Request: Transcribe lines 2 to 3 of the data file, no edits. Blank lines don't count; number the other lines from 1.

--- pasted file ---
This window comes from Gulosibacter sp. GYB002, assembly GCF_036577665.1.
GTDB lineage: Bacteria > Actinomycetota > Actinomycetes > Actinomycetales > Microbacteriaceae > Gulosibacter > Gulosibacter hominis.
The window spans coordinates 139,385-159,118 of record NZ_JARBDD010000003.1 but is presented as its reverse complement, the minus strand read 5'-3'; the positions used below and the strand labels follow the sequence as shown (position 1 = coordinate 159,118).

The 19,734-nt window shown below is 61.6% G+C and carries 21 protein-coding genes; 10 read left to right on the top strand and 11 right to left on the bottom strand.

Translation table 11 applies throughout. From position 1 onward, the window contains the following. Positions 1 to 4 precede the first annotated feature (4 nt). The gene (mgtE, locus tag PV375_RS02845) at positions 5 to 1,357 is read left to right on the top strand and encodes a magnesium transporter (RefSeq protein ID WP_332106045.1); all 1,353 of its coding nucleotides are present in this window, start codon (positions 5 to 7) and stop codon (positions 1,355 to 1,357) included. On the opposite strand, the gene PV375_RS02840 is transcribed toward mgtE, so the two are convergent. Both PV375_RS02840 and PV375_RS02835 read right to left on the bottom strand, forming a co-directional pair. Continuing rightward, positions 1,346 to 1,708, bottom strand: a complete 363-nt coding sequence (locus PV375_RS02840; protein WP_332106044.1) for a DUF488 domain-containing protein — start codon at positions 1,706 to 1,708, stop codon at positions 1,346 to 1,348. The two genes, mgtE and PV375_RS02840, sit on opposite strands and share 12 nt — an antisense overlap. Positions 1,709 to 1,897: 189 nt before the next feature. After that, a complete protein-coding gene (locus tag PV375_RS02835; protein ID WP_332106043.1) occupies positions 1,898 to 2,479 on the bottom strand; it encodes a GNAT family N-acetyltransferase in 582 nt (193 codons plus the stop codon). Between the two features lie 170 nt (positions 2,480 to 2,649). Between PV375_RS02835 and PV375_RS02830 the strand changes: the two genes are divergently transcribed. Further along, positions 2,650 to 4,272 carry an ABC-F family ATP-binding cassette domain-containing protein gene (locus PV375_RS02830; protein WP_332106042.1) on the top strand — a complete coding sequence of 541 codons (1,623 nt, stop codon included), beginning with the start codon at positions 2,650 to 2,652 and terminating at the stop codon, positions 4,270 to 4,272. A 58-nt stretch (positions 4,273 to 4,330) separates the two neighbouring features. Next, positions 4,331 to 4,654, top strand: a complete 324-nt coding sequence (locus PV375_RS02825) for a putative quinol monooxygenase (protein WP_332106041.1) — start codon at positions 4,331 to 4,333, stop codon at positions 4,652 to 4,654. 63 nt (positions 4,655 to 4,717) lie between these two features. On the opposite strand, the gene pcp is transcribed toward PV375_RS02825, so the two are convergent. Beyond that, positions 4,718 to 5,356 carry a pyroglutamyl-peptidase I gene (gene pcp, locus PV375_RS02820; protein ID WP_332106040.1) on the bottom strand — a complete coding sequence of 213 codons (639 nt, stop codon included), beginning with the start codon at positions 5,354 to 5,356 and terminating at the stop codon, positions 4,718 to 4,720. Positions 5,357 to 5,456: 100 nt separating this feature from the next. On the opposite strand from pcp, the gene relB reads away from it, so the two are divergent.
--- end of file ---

GTDB lineage: Bacteria > Actinomycetota > Actinomycetes > Actinomycetales > Microbacteriaceae > Gulosibacter > Gulosibacter hominis.
The window spans coordinates 139,385-159,118 of record NZ_JARBDD010000003.1 but is presented as its reverse complement, the minus strand read 5'-3'; the positions used below and the strand labels follow the sequence as shown (position 1 = coordinate 159,118).